Management outside of ski season is the key to restoration of ski resorts
Suzuki: A large issue regarding ski resorts would be the fact that there was no business outside of winter. However, once you live in that region, you start to realize that even during the green season, there are a lot of attractions in every region. For example, in Kashimayari in Nagano, there were several hundred skiers’ beds. Utilizing this, we started the planning of increasingly popular kids’ camp events and sales as a training camp facility for triathlon athletes. In Ryuo, we started the “Sora Terrace” business, in which we utilized the strength of Japan’s largest ropeway as well as the nature specific to the peak area of the mountain with its great scenery and view. At the terrace set up in the peak area, at an elevation of 1800m, one can enjoy the sea of clouds and the beautiful sunset while relaxing. Also, a big renewal of the restaurant next door to the Sora Terrace, along with its new menu, has led to an increase in customers, especially women, who enjoy the great cuisine and coffee. In addition, Hakuba Iwatake has maintained its popularity with its vast lily garden, with approximately 2 million flowers blooming in the green season, and has also opened a new mountain bike field, where we have attracted more customers with new courses every year. Through these activities, we have been putting effort into green season business, by maximizing the utilization of existing hardware and every mountain’s attractions. Not only do our profits increase, but we have also been able to hire more employees, from winter-only part-time to full-time employees.
Suzuki: A large number of the founding members of Nippon Ski Development are ski enthusiasts. They often say, “I can’t understand how it is possible not to go skiing every year”. But, I also understand how those who don’t go skiing feel. Because of this, I think I have been able to objectively judge the service of ski resorts, and work on the improvement. At the same time, I was very interested in regional revitalization. By discovering something special that can only be found in that particular region and spreading it to the larger society, I hope that we can contribute to the heightened worth of that region. In Gifu prefecture’s local area surrounding a ski resort known as Meiho, we discovered that other than the very famous Meiho ham, they make delicious rice. Also, in Gunma prefecture’s Kawaba-mura, where Kawaba Ski Resort is located, “Yuki Hotaka”, a multiple award-winning rice, is a specialty crop. Alongside the roads of both Meiho and Kawaba’s station, we operate rice ball shops that utilize these foods. Rather than Nippon Ski Development, we find importance in making the people of the ski resorts and the local area the key players. Already at Kashimayari, Kawaba Ski Resort, and Meiho Ski Resort, we are relying on local individuals as representatives of the respective resorts. Through collaborative efforts in ski resort management, we have the locals absorb management skills; we look forward to the day when they eventually take on the management role.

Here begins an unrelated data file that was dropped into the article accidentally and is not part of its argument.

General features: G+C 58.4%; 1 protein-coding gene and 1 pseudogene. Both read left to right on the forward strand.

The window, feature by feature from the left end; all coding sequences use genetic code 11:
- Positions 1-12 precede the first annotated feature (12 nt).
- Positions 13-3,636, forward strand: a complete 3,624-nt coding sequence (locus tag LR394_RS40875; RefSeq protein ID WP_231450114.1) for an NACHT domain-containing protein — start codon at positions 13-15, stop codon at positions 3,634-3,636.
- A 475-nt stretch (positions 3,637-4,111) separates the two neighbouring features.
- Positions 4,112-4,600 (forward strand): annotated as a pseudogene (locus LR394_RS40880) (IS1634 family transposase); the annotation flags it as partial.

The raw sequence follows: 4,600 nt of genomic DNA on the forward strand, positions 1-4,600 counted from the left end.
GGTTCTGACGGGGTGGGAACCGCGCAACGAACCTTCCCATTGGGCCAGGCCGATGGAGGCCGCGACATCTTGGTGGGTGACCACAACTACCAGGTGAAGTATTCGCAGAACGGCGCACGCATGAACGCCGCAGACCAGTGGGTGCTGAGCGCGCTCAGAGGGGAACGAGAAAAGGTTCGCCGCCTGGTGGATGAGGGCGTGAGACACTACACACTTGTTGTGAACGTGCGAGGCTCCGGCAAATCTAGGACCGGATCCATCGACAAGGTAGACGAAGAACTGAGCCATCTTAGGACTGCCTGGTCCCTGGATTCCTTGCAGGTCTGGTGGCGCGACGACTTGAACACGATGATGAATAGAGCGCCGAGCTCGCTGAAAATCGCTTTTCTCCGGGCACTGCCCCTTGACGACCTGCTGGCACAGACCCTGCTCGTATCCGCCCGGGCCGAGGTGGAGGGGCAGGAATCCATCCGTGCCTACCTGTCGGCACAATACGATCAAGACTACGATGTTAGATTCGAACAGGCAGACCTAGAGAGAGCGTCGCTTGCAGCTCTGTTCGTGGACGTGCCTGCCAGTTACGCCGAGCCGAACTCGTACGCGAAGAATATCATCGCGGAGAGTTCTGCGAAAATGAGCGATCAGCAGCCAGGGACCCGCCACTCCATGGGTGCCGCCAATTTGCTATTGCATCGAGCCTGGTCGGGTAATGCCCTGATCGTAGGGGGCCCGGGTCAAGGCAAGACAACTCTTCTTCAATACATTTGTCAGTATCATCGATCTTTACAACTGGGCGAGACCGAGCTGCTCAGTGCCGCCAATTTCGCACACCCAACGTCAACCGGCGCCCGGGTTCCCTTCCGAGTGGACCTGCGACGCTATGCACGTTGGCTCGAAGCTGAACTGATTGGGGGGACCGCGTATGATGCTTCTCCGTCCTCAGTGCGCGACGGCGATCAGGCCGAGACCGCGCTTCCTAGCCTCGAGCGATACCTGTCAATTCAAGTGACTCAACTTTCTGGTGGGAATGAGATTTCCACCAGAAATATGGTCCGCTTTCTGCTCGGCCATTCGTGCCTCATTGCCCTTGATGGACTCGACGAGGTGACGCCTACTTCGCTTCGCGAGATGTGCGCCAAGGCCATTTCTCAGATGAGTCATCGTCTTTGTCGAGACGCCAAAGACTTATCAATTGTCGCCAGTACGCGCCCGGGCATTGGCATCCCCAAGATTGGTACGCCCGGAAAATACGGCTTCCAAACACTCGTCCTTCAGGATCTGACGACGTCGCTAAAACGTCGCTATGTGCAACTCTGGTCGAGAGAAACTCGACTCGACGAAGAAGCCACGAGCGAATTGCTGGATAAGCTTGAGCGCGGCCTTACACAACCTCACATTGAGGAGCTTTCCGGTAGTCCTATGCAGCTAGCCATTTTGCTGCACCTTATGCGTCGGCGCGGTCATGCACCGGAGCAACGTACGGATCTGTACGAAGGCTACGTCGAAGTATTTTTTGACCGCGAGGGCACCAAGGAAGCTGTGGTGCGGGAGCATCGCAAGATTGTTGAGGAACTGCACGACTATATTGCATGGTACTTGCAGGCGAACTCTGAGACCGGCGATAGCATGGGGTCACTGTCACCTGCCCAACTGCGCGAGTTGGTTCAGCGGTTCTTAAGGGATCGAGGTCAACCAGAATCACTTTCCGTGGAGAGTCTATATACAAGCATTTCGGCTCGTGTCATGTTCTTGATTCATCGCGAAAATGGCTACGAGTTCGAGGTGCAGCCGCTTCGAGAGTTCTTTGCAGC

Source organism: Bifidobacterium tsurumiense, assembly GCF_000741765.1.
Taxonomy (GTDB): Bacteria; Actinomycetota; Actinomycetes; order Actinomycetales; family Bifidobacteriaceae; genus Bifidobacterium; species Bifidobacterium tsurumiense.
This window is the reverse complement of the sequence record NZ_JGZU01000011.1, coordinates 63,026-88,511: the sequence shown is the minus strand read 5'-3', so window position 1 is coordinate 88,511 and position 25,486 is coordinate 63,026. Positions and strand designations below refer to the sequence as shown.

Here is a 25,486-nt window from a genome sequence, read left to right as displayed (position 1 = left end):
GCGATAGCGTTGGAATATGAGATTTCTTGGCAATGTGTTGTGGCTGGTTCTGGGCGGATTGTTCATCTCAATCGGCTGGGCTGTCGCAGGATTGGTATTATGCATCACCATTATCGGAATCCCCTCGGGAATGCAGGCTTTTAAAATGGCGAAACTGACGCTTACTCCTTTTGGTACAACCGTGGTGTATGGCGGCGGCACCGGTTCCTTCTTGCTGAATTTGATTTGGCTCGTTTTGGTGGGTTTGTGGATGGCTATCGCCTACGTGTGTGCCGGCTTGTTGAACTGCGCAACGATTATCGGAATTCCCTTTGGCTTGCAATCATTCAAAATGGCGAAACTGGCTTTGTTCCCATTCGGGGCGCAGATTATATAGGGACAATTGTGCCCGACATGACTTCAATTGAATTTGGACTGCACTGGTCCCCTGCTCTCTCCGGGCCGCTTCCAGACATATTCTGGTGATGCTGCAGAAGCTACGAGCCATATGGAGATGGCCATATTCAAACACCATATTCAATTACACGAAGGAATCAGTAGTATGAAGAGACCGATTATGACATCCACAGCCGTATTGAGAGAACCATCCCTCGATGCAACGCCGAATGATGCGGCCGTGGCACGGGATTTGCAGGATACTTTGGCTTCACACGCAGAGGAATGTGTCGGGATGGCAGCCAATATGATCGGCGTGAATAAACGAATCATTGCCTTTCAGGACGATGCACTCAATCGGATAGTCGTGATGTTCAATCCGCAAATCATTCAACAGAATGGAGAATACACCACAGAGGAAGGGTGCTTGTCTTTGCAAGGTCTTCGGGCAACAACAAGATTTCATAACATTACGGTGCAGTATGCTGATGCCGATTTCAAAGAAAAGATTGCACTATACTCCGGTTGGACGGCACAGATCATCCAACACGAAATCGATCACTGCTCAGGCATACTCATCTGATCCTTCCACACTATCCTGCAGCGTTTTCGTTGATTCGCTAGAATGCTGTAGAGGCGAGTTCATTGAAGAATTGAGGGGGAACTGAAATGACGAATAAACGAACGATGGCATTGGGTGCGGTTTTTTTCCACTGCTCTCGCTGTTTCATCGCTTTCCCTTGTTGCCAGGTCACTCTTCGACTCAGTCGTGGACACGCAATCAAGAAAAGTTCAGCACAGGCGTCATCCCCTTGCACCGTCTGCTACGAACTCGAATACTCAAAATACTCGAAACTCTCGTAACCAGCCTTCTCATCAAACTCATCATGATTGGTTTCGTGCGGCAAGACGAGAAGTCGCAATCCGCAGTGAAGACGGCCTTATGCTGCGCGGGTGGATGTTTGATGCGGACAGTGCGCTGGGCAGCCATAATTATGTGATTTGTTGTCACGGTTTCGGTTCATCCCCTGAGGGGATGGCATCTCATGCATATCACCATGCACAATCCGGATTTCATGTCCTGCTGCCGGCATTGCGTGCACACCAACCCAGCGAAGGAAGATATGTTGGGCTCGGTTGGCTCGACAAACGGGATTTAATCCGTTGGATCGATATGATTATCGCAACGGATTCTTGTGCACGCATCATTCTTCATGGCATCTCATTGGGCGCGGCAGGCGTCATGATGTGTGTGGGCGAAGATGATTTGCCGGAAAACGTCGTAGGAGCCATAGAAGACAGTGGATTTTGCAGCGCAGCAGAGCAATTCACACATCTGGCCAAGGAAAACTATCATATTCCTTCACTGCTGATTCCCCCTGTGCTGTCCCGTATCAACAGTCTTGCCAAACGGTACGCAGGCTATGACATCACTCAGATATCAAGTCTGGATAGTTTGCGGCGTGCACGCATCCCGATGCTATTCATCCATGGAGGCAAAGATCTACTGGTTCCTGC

For people in the region, it is something to be happy about, and I believe the birth of new human capital, locally, that can take on management will lead to a more energized region. By firmly holding onto a long-term vision, and innovating both “hardware” and“software” sides of regional support and the ski resort as a core business, I would like to see cooperation with the regions in creating a better future, 20, 20 years down the line.